Founded by Paul Grabowsky in 1994 the AAO is one of Australia’s leading contemporary ensembles. Now led by daring composer/trumpeter/sound artist Peter Knight, its work constantly seeks to stretch genres and break down the barriers separating disciplines, forms and cultures. It explores the interstices between the avant-garde and the traditional, between art and popular music, between electronic and acoustic approaches, and creates music that traverse the continuum between improvised and notated forms.

The Australian Art Orchestra nods to the hugely influential, Art Ensemble of Chicago in its name, as do a number of other famous groups including the Vienna Art Orchestra, and in doing so it builds on a set of ideas that stretch back to the beginnings of jazz. These ideas in turn drew on an extraordinary collision of cultures, ways of thinking, and folk traditions that are so old that their beginnings are untraceable. The AAO’s music may sound very little like American jazz these days but the restless energy that made jazz such a force in the twentieth century still drives the projects it makes, including with the traditional songmen from Ngukurr in Arnhem Land (Crossing Roper Bar), with Bae Il Dong, the Korean p’ansori singer (The Return of Spring), with Guru Kaaraikkudi R. Mani from Chennai (Two Oceans), with Nicole Lizee, Alvin Lucier (Exit Ceremonies) and with an extraordinary range of Australian artists from a range of disciplines. This is Australian ‘jazz’ in 2018!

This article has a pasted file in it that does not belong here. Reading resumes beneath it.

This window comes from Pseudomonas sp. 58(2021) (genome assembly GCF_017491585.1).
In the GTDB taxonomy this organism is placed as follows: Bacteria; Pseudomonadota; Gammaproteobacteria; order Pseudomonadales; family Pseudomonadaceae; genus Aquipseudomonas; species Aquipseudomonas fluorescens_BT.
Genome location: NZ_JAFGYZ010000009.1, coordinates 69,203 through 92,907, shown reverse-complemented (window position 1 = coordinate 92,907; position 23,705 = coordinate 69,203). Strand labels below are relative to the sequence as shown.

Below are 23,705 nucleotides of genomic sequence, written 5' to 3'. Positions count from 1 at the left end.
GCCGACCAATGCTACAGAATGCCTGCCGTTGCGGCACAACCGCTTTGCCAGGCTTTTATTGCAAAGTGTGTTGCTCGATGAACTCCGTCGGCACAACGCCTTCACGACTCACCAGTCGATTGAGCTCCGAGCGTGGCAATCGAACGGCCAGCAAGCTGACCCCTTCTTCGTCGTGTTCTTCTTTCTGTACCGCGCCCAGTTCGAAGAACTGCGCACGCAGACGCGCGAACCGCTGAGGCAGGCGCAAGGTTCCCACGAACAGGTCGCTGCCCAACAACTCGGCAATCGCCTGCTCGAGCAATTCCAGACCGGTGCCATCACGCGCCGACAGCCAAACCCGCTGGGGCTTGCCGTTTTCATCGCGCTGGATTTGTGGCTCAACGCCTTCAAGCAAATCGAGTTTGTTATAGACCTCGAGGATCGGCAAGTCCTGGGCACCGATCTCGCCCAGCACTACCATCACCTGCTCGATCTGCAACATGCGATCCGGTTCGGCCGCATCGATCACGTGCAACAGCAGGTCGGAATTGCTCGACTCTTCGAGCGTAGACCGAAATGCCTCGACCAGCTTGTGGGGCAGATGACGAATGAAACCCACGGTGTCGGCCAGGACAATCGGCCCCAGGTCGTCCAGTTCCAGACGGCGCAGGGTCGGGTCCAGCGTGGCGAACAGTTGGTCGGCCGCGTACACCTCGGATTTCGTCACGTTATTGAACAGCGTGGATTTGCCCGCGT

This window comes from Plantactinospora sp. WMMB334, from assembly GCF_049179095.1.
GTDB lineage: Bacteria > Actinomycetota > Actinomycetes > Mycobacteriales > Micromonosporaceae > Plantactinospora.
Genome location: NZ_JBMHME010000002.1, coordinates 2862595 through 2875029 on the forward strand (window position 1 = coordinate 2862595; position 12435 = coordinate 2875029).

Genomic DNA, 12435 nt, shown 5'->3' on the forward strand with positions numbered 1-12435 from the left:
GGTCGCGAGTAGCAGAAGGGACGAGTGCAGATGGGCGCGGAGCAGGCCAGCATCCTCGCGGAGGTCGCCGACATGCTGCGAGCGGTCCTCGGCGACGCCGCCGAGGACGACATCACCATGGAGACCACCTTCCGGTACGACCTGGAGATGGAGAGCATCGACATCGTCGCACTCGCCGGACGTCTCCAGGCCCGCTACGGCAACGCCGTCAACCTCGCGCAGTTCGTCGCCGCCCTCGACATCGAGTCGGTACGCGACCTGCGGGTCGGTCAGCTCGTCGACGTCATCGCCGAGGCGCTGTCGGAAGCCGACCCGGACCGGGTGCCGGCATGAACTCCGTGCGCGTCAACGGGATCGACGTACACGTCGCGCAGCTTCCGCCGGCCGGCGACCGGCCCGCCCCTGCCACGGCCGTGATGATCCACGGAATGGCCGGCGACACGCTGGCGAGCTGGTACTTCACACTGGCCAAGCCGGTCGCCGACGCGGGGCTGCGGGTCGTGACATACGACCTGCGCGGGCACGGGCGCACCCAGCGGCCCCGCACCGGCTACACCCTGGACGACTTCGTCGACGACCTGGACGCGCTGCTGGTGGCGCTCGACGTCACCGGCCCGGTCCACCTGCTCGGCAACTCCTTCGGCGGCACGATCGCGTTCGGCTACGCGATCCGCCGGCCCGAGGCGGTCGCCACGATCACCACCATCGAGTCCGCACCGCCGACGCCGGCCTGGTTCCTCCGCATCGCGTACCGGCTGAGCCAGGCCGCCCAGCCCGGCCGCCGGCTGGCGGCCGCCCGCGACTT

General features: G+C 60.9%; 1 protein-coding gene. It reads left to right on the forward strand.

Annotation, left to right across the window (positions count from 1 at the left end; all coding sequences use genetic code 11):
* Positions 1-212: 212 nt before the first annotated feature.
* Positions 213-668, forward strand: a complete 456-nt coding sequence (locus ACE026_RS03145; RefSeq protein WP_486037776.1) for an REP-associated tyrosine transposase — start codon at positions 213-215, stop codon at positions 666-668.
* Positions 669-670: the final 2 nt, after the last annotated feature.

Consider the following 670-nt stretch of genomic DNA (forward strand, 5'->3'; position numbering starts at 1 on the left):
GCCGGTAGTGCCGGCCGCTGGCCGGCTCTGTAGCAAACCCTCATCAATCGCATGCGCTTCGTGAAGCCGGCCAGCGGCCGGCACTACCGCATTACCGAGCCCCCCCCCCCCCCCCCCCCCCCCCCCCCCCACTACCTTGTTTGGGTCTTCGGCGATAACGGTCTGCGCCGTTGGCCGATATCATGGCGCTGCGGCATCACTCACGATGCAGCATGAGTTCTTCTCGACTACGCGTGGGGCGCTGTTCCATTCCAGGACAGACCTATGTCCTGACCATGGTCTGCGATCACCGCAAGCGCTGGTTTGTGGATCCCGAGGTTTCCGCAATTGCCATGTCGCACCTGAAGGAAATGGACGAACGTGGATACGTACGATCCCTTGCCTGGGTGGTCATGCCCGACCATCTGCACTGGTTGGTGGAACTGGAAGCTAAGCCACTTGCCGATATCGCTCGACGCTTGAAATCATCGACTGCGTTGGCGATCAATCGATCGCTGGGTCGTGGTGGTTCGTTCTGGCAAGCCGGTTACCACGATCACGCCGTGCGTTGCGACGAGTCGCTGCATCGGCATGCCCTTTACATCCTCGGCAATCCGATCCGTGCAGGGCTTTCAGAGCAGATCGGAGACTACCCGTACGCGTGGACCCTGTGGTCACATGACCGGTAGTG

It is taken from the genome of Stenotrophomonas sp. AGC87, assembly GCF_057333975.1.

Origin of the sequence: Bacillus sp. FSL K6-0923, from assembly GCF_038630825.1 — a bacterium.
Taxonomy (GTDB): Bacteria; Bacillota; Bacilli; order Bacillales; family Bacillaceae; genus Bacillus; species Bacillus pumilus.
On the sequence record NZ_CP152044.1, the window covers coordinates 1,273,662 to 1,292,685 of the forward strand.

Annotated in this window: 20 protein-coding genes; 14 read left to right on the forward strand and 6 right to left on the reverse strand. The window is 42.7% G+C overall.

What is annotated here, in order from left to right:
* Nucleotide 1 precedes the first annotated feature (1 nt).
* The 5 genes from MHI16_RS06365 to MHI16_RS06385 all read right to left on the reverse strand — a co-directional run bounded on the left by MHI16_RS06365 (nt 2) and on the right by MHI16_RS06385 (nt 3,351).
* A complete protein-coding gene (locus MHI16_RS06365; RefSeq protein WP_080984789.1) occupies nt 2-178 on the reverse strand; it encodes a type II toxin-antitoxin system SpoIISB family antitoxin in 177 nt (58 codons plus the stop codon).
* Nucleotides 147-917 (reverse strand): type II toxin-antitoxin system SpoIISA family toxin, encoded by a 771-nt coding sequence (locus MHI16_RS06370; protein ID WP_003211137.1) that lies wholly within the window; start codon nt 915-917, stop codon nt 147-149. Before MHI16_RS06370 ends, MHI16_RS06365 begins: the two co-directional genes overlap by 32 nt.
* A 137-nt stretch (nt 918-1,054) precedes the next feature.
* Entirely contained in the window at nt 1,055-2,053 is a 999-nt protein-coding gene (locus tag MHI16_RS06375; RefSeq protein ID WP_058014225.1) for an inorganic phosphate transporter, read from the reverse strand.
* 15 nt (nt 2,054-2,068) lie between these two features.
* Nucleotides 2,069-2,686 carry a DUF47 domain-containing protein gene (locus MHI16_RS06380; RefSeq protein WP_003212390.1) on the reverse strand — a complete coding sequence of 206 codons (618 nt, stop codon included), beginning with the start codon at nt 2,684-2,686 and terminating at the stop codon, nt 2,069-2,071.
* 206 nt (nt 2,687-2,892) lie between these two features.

The Australian Art Orchestra has won many awards, nominations and much praise for its work. Most recently Diomira, composed by Peter Knight, won the 2016 Albert H Maggs composition prize and was nominated for the APRA/AMCOS Art Music Awards ‘Work of the Year’, while Erik Griswold’s Sichuan inspired, Water Pushes Sand, was nominated for the 2017 ARIA for Jazz Album of the Year. The group has also won three Australian Jazz Bell awards (most recently in 2014), the 2014 AMC/APRA Art Music Award ‘Excellence by an Organisation’, 2013 AMC/APRA Art Music Award ‘Performance of the Year’, a 2010 Sidney Myer Performing Arts Awards (Group Award), the H C Coombs Creative Arts Fellowship (2010), a Helpmann Award (2004), and a 2009 Classical Music award for ‘Outstanding Contribution to Australian Music in a Regional Area’. The AAO regularly tours both locally and internationally with recent highlights including the 2018 London Jazz Festival, and 2018 Jazztopad Wroclaw (Poland).

‘Thrilling and daunting in equal measure. . . the AAO’s boldness of vision remains intact as it heads into its third decade.’ The Age November 2014

‘Words were intoned, usually as text-poems, with slow steps made by the players, densities gradually increasing, coated with thick electronic tones, several members using effects devices. Fanfare horns and boom drums made them sound like a thicker Necks, or a Liberation Music Orchestra with Reichian pulses, or a stately Nyman preen, climaxing with drum solo thunder, garrulous trombone interjections and a megaphone vocal crackle.’ Jazzwise review of ‘The Plains’ at Jazztopad Poland 2018

This album contains no booklet.